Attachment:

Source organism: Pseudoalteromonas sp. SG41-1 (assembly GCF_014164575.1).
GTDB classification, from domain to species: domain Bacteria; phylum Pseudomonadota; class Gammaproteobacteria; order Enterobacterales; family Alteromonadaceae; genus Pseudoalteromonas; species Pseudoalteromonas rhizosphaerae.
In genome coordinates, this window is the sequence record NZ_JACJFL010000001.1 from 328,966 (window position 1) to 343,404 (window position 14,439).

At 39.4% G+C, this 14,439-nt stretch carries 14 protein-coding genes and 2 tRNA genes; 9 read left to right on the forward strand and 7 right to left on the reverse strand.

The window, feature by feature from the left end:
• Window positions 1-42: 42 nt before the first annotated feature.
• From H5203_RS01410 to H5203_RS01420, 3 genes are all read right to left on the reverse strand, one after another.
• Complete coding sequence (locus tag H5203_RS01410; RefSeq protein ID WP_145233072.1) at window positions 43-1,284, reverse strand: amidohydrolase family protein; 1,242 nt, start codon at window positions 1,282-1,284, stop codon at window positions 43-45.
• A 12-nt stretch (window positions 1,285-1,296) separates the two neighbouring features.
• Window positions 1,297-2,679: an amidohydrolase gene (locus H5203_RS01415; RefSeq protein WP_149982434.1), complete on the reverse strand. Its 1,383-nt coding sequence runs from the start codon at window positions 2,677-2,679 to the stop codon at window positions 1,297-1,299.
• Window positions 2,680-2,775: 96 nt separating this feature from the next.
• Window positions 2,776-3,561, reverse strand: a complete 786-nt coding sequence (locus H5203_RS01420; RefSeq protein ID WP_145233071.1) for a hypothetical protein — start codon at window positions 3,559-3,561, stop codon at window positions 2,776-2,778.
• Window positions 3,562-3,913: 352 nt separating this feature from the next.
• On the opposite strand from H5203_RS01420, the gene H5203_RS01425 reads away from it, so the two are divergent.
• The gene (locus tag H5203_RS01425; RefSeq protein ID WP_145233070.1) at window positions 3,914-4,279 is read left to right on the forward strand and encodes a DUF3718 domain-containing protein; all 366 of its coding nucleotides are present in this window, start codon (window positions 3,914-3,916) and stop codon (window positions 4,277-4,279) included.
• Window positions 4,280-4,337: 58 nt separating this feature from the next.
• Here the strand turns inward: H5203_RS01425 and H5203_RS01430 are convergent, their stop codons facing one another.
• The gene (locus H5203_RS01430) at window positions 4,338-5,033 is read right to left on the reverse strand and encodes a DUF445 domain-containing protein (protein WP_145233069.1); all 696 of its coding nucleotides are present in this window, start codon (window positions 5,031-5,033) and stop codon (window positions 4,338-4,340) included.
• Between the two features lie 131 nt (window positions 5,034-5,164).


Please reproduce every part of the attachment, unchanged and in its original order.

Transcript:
Source organism: Pseudoalteromonas sp. SG41-1 (assembly GCF_014164575.1).
GTDB classification, from domain to species: domain Bacteria; phylum Pseudomonadota; class Gammaproteobacteria; order Enterobacterales; family Alteromonadaceae; genus Pseudoalteromonas; species Pseudoalteromonas rhizosphaerae.
In genome coordinates, this window is the sequence record NZ_JACJFL010000001.1 from 328,966 (window position 1) to 343,404 (window position 14,439).

At 39.4% G+C, this 14,439-nt stretch carries 14 protein-coding genes and 2 tRNA genes; 9 read left to right on the forward strand and 7 right to left on the reverse strand.

The window, feature by feature from the left end:
• Window positions 1-42: 42 nt before the first annotated feature.
• From H5203_RS01410 to H5203_RS01420, 3 genes are all read right to left on the reverse strand, one after another.
• Complete coding sequence (locus tag H5203_RS01410; RefSeq protein ID WP_145233072.1) at window positions 43-1,284, reverse strand: amidohydrolase family protein; 1,242 nt, start codon at window positions 1,282-1,284, stop codon at window positions 43-45.
• A 12-nt stretch (window positions 1,285-1,296) separates the two neighbouring features.
• Window positions 1,297-2,679: an amidohydrolase gene (locus H5203_RS01415; RefSeq protein WP_149982434.1), complete on the reverse strand. Its 1,383-nt coding sequence runs from the start codon at window positions 2,677-2,679 to the stop codon at window positions 1,297-1,299.
• Window positions 2,680-2,775: 96 nt separating this feature from the next.
• Window positions 2,776-3,561, reverse strand: a complete 786-nt coding sequence (locus H5203_RS01420; RefSeq protein ID WP_145233071.1) for a hypothetical protein — start codon at window positions 3,559-3,561, stop codon at window positions 2,776-2,778.
• Window positions 3,562-3,913: 352 nt separating this feature from the next.
• On the opposite strand from H5203_RS01420, the gene H5203_RS01425 reads away from it, so the two are divergent.
• The gene (locus tag H5203_RS01425; RefSeq protein ID WP_145233070.1) at window positions 3,914-4,279 is read left to right on the forward strand and encodes a DUF3718 domain-containing protein; all 366 of its coding nucleotides are present in this window, start codon (window positions 3,914-3,916) and stop codon (window positions 4,277-4,279) included.
• Window positions 4,280-4,337: 58 nt separating this feature from the next.
• Here the strand turns inward: H5203_RS01425 and H5203_RS01430 are convergent, their stop codons facing one another.
• The gene (locus H5203_RS01430) at window positions 4,338-5,033 is read right to left on the reverse strand and encodes a DUF445 domain-containing protein (protein WP_145233069.1); all 696 of its coding nucleotides are present in this window, start codon (window positions 5,031-5,033) and stop codon (window positions 4,338-4,340) included.
• Between the two features lie 131 nt (window positions 5,034-5,164).